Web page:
Thus far we have accounted for direct contributions from known light sources, specular reflections and transmission, and diffuse interreflections. However, there are still transfers from specular surfaces that will not be handled efficiently by our calculation. A mirror surface may reflect sunlight onto a diffuse or semispecular surface, for example. Although the diffuse interreflection calculation could in principle include such an effect, we are returning to the original problem of insufficient sampling of an intense light source. A small source reflected specularly is still too small to find in a practical number of naive Monte Carlo samples. We have to know where to look.
We therefore introduce "virtual" light sources that do not exist in reality, but are used during the calculation to direct shadow rays in the appropriate directions to find reflected or otherwise transferred light sources. This works for any planar surface, and has been implemented for mirrors as well as prismatic glazings (used in daylighting systems ). For example, a planar mirror might result in a virtual sun in the mirror direction from the real sun. When a shadow ray is sent towards the virtual sun, it will be reflected off the mirror to intersect the real sun. An example is shown in Figure 7a. This approach is essentially the same as the "virtual worlds" idea put forth by Rushmeier  and exploited by Wallace , but it is only carried out for light sources and not for all contributing surfaces. Thus, multiple transfers between specular surfaces can be made practical with this method using intelligent optimization techniques.
The first optimization we apply is to limit the scope of a virtual light source to its affected volume. Given a specific source and a specific specular surface, the influence is usually limited to a certain projected volume. Points that fall outside this volume are not affected and thus it is not necessary to consider the source everywhere. Furthermore, multiple reflections of the source are possible only within this volume. We can thus avoid creating virtual-virtual sources in cases where the volume of one virtual source fails to intersect the second reflecting surface, as shown in Figure 7b. The same holds for thrice redirected sources and so on, and the likelihood that virtual source volumes intersect becomes less likely each time, provided that the reflecting surfaces do not occupy a majority of the space.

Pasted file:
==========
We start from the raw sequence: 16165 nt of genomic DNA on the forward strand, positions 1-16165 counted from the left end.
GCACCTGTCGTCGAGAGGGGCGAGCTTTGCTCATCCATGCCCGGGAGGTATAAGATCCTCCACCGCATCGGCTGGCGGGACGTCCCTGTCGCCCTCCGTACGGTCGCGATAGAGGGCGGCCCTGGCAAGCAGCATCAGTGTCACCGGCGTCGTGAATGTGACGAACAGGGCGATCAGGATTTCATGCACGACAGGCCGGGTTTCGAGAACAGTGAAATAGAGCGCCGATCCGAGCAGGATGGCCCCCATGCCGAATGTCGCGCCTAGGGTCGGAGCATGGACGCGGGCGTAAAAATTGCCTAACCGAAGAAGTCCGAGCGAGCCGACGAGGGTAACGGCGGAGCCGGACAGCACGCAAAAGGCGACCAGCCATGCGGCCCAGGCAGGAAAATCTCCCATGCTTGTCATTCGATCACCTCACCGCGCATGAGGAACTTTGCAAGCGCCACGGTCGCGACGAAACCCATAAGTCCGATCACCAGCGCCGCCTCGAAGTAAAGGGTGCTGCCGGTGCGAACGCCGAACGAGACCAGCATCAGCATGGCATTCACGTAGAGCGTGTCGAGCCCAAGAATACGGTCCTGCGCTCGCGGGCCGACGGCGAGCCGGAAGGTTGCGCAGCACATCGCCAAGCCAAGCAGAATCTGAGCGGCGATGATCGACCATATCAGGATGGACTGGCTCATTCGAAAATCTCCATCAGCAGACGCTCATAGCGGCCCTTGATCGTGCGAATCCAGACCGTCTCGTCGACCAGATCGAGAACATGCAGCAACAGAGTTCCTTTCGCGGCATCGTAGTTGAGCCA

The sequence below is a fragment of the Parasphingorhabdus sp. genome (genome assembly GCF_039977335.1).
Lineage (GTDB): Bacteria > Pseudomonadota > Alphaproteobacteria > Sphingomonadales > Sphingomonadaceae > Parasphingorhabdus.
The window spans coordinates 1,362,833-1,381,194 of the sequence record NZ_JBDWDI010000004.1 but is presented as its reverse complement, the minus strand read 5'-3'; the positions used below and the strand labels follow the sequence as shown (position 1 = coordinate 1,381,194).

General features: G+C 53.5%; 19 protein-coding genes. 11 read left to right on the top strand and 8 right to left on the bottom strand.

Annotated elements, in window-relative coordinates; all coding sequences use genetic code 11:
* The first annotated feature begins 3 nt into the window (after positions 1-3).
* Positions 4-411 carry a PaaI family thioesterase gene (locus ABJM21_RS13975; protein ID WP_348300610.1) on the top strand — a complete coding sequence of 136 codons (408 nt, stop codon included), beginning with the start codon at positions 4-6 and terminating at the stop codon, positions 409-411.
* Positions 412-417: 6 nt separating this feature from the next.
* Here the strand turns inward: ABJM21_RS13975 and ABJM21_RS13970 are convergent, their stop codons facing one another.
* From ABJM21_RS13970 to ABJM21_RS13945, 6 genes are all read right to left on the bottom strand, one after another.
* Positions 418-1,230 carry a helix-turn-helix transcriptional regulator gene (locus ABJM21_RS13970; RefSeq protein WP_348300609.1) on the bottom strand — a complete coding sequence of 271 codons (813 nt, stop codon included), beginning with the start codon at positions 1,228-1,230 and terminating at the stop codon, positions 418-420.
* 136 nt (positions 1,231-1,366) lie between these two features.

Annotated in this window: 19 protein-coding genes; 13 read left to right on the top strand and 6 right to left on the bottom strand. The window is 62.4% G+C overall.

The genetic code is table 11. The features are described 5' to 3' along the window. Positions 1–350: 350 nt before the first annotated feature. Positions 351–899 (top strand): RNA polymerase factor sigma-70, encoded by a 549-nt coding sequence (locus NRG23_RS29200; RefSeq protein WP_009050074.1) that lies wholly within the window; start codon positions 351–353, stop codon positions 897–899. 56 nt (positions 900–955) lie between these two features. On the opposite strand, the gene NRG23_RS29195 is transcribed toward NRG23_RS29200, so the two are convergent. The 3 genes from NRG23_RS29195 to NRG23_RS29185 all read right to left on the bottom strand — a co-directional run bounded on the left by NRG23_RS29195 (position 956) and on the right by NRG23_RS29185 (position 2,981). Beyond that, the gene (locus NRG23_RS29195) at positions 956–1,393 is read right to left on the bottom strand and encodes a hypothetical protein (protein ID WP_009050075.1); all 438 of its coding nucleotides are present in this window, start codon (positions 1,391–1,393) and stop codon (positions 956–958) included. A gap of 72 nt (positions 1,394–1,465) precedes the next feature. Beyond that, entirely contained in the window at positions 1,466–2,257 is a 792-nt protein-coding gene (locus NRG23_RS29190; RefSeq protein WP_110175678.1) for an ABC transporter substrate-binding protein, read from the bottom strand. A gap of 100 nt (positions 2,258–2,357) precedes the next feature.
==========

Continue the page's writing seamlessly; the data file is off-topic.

To minimize the creation of useless virtual light sources, we check very carefully to confirm that the light in fact has some free path between the source and the reflecting surface before creating the virtual source. For example, we might have an intervening surface that prevents all rays from reaching a reflecting surface from a specific light source, such as the situation shown in Figure 7c. We can test for this condition by sending a number of presampling rays between the light source and the reflecting surface, assuming if none of the rays arrives that the reflecting path must be completely obstructed. Conversely, if none of the rays is obstructed, we can save time during shadow testing later by assuming that any ray arriving at the reflecting surface in fact has a free path to the source, and further ray intersection tests are unnecessary. We have found presampling to be very effective in avoiding wasteful testing of completely blocked or unhindered virtual light source paths.
Figure 8 shows a cross-section of an office space with a light shelf having a mirrored top surface. Exterior to this office is a building with a mirrored glass facade. Figure 9a shows the interior of the office with sunlight reflected by the shelf onto the ceiling. Light has also been reflected by the exterior, glazed building. Light shelf systems utilize daylight very effectively and are finding increasing popularity among designers.
To make our calculation more efficient overall, we have made additional use of "secondary" light sources, described in the next section.